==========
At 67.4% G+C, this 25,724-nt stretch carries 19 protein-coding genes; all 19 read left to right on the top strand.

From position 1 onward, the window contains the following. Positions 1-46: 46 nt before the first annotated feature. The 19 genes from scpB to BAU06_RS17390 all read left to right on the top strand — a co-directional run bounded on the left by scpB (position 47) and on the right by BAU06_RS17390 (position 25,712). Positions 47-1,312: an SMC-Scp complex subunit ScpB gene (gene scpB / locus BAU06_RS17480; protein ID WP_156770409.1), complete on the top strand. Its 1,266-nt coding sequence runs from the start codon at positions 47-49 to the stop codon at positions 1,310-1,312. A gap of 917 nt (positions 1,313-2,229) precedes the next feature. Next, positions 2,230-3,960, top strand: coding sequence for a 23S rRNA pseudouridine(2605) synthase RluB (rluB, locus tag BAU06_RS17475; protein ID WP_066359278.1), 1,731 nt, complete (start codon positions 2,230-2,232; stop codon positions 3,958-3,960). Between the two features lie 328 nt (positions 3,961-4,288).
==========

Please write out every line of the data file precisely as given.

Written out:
At 67.4% G+C, this 25,724-nt stretch carries 19 protein-coding genes; all 19 read left to right on the top strand.

From position 1 onward, the window contains the following. Positions 1-46: 46 nt before the first annotated feature. The 19 genes from scpB to BAU06_RS17390 all read left to right on the top strand — a co-directional run bounded on the left by scpB (position 47) and on the right by BAU06_RS17390 (position 25,712). Positions 47-1,312: an SMC-Scp complex subunit ScpB gene (gene scpB / locus BAU06_RS17480; protein ID WP_156770409.1), complete on the top strand. Its 1,266-nt coding sequence runs from the start codon at positions 47-49 to the stop codon at positions 1,310-1,312. A gap of 917 nt (positions 1,313-2,229) precedes the next feature. Next, positions 2,230-3,960, top strand: coding sequence for a 23S rRNA pseudouridine(2605) synthase RluB (rluB, locus tag BAU06_RS17475; protein ID WP_066359278.1), 1,731 nt, complete (start codon positions 2,230-2,232; stop codon positions 3,958-3,960). Between the two features lie 328 nt (positions 3,961-4,288).